Sunday, October 12, 2014

Additional Observations on the War on Terrorism

           In my last post, I observe how the terrorists are losing the War on Terrorism, despite recent gains.  The purpose of this post is to make other general observations about the war.

           The civil war in Syria has pitted terrorist against terrorist, as al-Qaeda and the “Islamic State” fight the Iranian-backed terrorist-sponsoring Baathist regime of Bashar Assad and its ally, Hezbollah, the terrorist organization that had more American blood on its hands than al-Qaeda before the September 11, 2001 Terrorist Attacks.  Because it is in the interest of the United States and its allies in the War on Terrorism that neither side wins they must be careful not to advantage one side or the other.  It is not surprising that there is also a split within the Sunni Islamist camp, with the “Islamic State,” formerly “Al Qaeda in Iraq,” which had been in Iraq since before the overthrow of the Baathist regime of Saddam Hussein in 2003, as Islamists vie for supremacy in order to make themselves caliphs.  The U.S. and its allies may take advantage of these splits, but cannot rely upon them.

            A series of recent comments by world leaders were worth posting.  I note Egyptian President Abdel el Sisi’s observation of the global threat to peace and security by Islamists who intend to establish a worldwide caliphate under strict Islamic law.  I also note Australian Prime Minister Tony Abbott’s observation that Islamist terrorists target their victims not because of their government’s policies, but because of who the victims are, that is, those whom they regard as infidels who refuse to submit.  Finally, Israeli Prime Minister Benjamin Netanyahu’s speech before the General Assembly of the United Nations drew a parallel between Iran and the terrorist organizations it supports, like Hamas and Hezbollah, and al-Qaeda and the “Islamic State.”  Although Iran, Syria and Hezbollah are Shi’ites while al-Qaeda and the “Islamic State” are Sunnis, they are all Islamists, that is, militant Muslims who believe in spreading Islam by any means necessary, including violence, and imposing strict Islamic law.  An analogy is the difference between Marxist-Leninists and Maoists, both of whom are intent on conquering the world by any means necessary to impose Communism.  Indeed, despite their differences with Sunni Muslims, the theocratic Islamic Republic of Iran has been the model throughout the Islamic World for Islamic law and the Mother of Terrorism.  In fact, Iran even supports Sunni terrorists like Hamas and Islamic Jihad when it is expedient.  The strategy of Al-Qaeda and the “Islamic State” of trying to spark sectarian war between Sunnis and Shi’ites to weaken the Iraqi government has been ineffective, as Sunnis and Shi’ites live peacefully together in the same towns, worship at the same mosques and even intermarry and have not been fooled by the terrorists’ strategy.  In short, despite the religious differences between Shi’ite and Sunni Islamists, Netanyahu is right that they are two sides of the same coin.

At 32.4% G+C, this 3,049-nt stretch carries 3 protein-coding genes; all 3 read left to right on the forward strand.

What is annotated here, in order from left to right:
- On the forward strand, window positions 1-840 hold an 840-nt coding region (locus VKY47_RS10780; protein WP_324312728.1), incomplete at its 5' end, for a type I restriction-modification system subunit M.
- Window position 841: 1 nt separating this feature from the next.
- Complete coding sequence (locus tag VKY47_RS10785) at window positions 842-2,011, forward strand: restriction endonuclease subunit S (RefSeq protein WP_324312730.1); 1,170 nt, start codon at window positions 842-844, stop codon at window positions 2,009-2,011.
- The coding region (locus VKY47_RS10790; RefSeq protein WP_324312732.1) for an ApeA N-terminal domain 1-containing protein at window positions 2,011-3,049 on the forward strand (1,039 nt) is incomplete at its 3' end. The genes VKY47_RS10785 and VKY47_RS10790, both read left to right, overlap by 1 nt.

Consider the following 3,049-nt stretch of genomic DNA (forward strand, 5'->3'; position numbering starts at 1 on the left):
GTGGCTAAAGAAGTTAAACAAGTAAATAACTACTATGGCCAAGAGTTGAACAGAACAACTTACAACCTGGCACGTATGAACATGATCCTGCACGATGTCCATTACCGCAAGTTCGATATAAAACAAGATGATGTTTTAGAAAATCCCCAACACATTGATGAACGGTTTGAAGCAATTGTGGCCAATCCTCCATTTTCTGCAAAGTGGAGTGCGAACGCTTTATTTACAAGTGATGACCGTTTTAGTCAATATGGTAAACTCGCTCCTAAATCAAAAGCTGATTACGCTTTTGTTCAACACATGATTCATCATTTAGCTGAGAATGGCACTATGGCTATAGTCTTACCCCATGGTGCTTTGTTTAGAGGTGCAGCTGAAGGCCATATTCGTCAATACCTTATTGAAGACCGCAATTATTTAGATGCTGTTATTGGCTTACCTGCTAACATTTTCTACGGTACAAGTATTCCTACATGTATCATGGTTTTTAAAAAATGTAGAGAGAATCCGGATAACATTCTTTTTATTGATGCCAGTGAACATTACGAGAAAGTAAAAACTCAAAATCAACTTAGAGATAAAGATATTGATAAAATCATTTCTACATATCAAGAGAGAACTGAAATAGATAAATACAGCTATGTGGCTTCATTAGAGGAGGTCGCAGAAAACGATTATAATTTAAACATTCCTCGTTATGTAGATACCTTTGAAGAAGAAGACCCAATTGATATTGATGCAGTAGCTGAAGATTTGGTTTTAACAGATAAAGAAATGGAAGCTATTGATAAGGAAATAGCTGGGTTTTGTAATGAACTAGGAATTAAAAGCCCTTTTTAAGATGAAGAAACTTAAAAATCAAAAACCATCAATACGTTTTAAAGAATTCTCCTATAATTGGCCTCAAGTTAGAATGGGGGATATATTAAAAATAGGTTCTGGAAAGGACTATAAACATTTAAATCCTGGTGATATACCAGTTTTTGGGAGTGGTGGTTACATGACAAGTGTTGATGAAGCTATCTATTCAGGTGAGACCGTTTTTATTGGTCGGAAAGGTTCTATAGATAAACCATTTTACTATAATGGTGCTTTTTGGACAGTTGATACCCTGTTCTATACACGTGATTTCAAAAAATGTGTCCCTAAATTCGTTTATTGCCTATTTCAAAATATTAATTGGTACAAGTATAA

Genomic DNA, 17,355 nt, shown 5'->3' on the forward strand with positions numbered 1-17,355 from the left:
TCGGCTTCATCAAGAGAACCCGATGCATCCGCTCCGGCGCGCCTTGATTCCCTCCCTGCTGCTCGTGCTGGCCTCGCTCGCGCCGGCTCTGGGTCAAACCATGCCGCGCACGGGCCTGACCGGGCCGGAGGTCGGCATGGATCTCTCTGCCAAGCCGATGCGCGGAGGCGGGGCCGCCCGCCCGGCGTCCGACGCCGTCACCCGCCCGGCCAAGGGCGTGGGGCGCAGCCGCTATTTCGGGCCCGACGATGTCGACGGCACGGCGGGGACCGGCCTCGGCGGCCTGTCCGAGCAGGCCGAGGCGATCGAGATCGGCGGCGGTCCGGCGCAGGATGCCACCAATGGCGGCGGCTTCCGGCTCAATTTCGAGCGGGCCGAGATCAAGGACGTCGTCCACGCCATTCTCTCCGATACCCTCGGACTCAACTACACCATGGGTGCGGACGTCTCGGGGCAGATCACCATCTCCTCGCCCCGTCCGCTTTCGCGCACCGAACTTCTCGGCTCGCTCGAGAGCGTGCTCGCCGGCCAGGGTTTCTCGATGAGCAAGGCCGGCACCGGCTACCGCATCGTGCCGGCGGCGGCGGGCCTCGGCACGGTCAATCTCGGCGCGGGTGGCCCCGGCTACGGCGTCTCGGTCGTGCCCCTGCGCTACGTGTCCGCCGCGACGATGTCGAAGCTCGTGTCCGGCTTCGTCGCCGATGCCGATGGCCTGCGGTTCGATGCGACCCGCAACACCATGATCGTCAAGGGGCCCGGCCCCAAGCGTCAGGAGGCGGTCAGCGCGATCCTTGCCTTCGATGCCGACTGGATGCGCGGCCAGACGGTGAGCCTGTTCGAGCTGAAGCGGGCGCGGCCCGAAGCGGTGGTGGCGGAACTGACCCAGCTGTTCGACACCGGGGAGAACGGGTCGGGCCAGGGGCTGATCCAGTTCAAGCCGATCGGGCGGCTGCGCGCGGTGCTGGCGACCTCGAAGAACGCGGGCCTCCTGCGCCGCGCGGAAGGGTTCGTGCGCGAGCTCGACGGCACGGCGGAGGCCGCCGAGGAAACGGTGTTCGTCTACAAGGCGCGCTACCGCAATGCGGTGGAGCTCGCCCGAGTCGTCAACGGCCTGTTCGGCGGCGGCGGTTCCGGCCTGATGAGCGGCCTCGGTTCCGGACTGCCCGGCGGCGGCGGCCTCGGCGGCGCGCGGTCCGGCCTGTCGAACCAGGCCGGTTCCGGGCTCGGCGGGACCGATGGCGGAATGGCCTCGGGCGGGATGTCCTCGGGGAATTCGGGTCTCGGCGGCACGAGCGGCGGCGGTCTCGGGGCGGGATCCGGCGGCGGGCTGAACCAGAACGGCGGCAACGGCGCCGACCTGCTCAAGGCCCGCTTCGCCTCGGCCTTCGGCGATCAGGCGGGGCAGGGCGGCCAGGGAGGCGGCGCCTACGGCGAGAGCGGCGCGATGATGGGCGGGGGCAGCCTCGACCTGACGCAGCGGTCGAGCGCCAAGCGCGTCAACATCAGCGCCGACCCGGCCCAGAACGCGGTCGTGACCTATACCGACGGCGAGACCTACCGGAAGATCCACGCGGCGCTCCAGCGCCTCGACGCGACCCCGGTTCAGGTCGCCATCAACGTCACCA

U.S. President Barack Obama has ordered the American military to augment the civilian American government effort against the Ebola virus outbreak in West Africa.  This strategy is prudent for safety reasons, as modern travel and commerce increase the threat of contagion, but also to prevent political instability from which Islamists might take advantage in these weak states, some of which are recovering from years of bloody civil wars.  Obama’s anti-Ebola strategy is thus similar, in terms of the War on Terrorism, to former President George W. Bush’s efforts in Africa versus Malaria and the Human Immunodeficiency Virus, in addition to the good will it fostered.

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